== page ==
National Minority Health Month
April is National Minority Health Month, a time to bring awareness to the health disparities that continue to affect racial and ethnic minorities. According to the U.S. Department of Health and Human Services Office of Minority Health, African Americans, Asians, Hispanics, and Native Americans still experience higher rates of morbidity and mortality from health conditions such as cardiovascular disease, cancer, stroke, diabetes, obesity, and HIV/AIDS, when compared to non-Hispanic whites.
While it’s important to recognize these prevailing health disparities, we should also take time to honor the historic strides our nation has made to improve the outcomes of underserved populations.
Minority Health Milestones
- 1915: Social activist Booker T. Washington established National Negro Health Week, which evolved into the National Minority Health Month recognized today.
- 1955: The US Public Health Service created the Indian Health Services, a health delivery service for the nation’s American Indian and Alaskan Native populations.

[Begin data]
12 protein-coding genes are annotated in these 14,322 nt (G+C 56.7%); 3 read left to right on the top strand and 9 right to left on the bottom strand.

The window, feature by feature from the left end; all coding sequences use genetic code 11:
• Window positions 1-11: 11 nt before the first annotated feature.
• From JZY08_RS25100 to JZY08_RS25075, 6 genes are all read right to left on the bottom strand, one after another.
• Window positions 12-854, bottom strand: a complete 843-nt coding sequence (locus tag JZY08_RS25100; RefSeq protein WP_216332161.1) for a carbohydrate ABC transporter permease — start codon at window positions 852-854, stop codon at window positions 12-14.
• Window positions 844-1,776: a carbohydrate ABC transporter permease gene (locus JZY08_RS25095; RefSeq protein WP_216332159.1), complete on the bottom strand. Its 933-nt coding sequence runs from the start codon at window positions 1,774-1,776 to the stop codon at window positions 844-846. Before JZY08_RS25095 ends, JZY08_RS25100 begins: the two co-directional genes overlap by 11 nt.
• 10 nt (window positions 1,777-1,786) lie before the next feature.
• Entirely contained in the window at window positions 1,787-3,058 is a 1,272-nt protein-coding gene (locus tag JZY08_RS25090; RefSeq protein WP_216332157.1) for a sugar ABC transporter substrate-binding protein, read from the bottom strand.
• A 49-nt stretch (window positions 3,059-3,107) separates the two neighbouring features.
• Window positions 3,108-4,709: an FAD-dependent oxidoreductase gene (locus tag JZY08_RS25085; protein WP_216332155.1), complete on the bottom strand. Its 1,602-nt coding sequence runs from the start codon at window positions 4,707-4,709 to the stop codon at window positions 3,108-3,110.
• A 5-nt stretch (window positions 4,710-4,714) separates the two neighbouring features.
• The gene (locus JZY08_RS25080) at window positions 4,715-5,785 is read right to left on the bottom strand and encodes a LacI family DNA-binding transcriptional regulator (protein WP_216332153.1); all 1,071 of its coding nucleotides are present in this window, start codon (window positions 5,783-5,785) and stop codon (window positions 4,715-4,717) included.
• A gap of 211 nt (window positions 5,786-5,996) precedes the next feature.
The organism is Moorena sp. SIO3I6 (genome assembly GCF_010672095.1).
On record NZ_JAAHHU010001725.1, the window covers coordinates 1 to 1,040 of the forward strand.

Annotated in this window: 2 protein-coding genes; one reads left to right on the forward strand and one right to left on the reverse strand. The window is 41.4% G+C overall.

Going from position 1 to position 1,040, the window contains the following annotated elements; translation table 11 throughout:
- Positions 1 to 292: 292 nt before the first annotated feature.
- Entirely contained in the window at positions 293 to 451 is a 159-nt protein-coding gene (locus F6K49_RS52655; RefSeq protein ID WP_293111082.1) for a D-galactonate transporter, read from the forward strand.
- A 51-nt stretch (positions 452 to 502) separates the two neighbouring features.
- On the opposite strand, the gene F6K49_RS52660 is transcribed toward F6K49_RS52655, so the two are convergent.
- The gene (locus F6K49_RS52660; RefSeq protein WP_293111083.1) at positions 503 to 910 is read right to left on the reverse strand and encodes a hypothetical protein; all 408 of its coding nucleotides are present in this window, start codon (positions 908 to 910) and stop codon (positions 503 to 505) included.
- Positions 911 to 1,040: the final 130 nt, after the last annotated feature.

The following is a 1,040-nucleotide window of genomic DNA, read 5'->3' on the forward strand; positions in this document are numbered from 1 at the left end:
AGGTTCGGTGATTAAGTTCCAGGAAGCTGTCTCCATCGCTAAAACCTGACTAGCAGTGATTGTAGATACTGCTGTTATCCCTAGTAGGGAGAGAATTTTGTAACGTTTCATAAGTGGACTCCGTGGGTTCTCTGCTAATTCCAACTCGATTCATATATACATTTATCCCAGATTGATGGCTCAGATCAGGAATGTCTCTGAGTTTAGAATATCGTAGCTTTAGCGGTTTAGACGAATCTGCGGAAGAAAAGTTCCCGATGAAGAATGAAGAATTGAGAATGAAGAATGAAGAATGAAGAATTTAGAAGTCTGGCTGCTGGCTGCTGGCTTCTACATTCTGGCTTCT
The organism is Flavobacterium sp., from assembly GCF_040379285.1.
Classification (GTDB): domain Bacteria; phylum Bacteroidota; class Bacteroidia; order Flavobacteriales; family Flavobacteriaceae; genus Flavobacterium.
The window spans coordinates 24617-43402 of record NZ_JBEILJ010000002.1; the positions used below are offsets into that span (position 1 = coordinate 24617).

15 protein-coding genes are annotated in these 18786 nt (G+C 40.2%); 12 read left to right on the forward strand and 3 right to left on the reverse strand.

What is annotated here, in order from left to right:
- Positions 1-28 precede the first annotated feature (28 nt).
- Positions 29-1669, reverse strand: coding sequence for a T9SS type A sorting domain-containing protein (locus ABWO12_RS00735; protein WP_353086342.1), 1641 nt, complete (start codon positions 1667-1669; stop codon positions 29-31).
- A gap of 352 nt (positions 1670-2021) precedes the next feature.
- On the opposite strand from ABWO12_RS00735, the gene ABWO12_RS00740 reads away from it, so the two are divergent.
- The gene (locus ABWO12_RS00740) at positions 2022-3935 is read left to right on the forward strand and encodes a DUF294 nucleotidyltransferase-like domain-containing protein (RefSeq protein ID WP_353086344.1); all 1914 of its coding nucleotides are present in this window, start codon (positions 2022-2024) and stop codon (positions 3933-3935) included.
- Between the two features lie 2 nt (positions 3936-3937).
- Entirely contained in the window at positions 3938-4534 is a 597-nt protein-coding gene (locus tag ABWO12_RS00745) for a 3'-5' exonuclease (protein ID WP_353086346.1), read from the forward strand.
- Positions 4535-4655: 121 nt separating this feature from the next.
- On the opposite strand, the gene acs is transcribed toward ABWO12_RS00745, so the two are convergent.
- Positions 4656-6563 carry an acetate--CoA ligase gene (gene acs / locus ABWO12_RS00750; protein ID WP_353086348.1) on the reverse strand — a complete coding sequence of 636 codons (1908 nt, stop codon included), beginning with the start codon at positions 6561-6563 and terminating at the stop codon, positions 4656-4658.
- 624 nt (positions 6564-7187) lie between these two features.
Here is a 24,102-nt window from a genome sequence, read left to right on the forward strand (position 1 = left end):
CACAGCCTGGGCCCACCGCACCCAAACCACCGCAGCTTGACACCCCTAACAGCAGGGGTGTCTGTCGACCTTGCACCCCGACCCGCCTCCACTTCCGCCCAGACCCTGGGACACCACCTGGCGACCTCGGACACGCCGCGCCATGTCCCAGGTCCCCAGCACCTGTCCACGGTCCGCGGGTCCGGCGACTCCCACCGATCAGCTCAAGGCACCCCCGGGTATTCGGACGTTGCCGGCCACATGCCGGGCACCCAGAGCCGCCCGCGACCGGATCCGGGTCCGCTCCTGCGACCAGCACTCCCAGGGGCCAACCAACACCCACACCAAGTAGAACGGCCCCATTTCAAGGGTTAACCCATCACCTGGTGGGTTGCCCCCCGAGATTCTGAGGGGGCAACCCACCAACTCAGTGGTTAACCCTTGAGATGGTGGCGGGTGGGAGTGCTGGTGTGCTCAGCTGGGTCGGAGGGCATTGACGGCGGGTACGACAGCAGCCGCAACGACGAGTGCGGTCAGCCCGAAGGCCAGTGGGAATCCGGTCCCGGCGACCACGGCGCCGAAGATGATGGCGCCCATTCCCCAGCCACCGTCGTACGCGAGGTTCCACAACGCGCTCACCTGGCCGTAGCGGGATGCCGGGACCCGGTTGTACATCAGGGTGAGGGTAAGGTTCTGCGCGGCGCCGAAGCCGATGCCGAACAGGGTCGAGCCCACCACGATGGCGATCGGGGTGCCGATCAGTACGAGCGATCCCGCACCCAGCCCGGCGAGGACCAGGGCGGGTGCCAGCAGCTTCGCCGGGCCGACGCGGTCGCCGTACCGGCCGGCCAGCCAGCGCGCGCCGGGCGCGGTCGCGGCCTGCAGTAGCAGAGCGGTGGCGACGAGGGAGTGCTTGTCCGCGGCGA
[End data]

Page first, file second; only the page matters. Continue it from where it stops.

- 1985: The U.S. Department of Health and Human Services established the Task Force on Black and Minority Health, which characterized the health issues of the country’s minority populations.
- 2000’s: The health and well-being of disadvantaged populations remain of concern, even in the 21st century, as policies such as the Healthcare Equality and Accountability Act of 2003 and the Patient Protection Affordable Care Act of 2010 push them to the forefront of the healthcare conversation.
The Center for Health Equity and Wellness at Adventist HealthCare is committed to improving minority health by providing programs that aim to prevent disease complications and empower those in our community to live their healthiest.
Learn how we’re working to improve the health of African immigrants through Project BEAT IT! (Becoming Empowered Africans through Improved Treatment of Diabetes, Hepatitis B, and HIV/AIDS).
Are you a healthcare provider in the Washington, D.C. region? Get involved in improving African immigrant health by hosting a Project BEAT IT! training at your organization! For more information, please email Emeobong Martin at EMartin2@adventisthealthcare.com.